Right motive, wrong action: Direct consequentialism and evaluative conflict [Book Review]

Ethical Theory and Moral Practice 9 (1):65 - 85 (2006)
Abstract
In this paper I look at attempts to develop forms of consequentialism which do not have a feature considered problematic in Direct Consequentialist theories (that is, those consequentialist theories that apply the criterion of rightness directly in the evaluation of any set of options). The problematic feature in question (which I refer to as ‘evaluative conflict’) is the possibility that, for example, a right motive might lead an agent to perform a wrong act. Theories aiming to avoid this phenomenon must argue that causal relationship entails motives and acts (for example) having the same moral status. I argue that attempts to ensure such ‘evaluative consistency’ are themselves deeply problematic, and that we must therefore accept evaluative conflict.
Keywords direct consequentialism  indirect consequentialism  motives  blameless wrongdoing  moral evaluation
Categories (categorize this paper)
Options
 Save to my reading list
Follow the author(s)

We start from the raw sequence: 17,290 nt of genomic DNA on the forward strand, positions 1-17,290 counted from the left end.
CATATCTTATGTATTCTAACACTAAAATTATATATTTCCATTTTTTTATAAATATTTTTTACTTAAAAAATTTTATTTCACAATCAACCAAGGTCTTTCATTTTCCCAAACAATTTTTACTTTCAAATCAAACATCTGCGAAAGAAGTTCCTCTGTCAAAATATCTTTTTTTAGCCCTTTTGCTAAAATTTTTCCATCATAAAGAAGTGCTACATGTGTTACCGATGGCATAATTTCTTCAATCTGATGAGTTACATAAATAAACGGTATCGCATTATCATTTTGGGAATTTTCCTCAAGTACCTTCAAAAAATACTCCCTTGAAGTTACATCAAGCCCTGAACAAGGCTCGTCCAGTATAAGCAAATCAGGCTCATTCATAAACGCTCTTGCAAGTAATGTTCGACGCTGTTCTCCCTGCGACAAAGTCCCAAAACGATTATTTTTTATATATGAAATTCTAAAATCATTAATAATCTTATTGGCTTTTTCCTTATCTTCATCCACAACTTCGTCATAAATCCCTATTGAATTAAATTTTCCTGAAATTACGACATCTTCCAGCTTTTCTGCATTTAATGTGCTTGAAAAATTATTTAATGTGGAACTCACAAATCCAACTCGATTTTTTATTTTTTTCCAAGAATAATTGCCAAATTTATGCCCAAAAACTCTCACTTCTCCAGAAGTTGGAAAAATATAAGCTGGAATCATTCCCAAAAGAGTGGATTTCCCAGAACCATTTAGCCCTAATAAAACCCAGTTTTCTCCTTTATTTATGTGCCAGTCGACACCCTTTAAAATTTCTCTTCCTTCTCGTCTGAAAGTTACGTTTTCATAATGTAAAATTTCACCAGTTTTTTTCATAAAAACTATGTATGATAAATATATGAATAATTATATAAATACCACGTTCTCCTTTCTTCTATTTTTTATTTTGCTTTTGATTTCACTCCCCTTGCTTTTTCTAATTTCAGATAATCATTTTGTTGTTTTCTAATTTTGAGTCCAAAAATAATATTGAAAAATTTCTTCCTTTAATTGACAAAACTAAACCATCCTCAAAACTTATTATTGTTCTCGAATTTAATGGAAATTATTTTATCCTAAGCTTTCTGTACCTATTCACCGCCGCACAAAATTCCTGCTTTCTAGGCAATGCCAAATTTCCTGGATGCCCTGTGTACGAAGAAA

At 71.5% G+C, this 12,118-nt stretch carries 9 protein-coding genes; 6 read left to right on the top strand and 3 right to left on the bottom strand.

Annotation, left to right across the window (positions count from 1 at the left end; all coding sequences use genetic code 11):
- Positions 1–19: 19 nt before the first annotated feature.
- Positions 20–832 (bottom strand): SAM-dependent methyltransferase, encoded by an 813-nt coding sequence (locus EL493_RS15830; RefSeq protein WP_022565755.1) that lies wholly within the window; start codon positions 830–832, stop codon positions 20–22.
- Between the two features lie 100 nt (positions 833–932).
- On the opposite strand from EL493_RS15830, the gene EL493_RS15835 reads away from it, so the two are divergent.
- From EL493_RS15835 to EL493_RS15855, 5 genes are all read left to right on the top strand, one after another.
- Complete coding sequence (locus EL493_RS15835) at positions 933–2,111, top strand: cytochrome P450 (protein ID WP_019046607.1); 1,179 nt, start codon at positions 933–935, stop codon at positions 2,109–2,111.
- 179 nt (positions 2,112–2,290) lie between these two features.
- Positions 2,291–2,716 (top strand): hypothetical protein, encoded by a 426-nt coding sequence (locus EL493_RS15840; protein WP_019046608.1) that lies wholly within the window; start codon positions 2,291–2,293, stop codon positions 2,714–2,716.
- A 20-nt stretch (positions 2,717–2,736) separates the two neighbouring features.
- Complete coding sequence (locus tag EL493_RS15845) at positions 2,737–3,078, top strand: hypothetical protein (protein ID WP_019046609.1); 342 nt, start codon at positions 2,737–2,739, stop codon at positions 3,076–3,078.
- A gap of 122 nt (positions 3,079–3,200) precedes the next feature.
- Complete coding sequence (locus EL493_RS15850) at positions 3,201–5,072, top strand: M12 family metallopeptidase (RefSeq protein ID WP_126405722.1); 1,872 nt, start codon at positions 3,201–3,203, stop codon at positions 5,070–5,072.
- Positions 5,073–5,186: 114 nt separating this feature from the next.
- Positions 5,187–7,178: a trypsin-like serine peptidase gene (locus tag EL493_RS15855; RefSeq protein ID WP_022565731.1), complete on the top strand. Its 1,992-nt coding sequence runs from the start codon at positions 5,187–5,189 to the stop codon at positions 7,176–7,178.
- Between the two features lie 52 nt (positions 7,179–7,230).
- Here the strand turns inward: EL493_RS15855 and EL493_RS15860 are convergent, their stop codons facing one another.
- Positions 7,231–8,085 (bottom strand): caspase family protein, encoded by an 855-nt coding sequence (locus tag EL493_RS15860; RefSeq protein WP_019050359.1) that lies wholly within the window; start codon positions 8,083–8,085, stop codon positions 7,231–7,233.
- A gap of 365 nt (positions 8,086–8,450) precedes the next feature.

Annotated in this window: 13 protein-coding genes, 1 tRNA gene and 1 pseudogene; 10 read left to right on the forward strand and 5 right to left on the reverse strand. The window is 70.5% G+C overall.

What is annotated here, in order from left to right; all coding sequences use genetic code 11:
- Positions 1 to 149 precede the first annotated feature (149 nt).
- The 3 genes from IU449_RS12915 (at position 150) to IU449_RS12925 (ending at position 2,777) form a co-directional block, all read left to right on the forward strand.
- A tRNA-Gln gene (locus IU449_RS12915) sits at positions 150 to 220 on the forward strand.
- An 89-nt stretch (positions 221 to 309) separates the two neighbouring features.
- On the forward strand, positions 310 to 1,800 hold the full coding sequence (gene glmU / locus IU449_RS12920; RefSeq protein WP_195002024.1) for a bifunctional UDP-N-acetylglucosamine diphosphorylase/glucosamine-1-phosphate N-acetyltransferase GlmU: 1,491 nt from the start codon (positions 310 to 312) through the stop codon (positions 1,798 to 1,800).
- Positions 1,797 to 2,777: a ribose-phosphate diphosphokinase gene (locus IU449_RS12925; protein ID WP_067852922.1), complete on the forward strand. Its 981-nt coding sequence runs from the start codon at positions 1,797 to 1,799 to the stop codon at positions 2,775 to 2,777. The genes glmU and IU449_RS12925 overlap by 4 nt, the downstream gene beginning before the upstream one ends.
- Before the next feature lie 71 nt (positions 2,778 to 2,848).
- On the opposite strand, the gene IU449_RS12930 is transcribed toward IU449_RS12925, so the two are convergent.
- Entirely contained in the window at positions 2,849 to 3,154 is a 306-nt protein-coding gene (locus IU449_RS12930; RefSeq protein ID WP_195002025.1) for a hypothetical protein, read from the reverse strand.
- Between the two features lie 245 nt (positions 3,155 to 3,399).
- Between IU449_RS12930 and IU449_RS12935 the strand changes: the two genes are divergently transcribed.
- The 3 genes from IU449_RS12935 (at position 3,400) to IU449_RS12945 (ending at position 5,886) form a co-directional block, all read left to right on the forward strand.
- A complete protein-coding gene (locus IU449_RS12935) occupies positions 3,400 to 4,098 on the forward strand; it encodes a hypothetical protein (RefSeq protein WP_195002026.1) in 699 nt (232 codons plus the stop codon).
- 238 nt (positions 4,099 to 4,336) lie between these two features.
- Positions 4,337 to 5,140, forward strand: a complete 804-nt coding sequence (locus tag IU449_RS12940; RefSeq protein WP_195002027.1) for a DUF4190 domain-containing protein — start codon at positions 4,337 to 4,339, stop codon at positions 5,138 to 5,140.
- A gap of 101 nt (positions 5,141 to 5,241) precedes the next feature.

My bibliography
Export citation
Find it on Scholar
Edit this record
Mark as duplicate
Revision history Request removal from index
 
Download options
PhilPapers Archive


Upload a copy of this paper     Check publisher's policy on self-archival     Papers currently archived: 9,360
External links
  •   Try with proxy.
  • Through your library Configure
    References found in this work BETA

    No references found.

    Citations of this work BETA

    No citations found.

    Similar books and articles
    Analytics

    Monthly downloads

    Added to index

    2009-01-28

    Total downloads

    28 ( #52,603 of 1,088,810 )

    Recent downloads (6 months)

    1 ( #69,662 of 1,088,810 )

    How can I increase my downloads?

    My notes
    Sign in to use this feature


    Discussion
    Start a new thread
    Order:
    There  are no threads in this forum
    Nothing in this forum yet.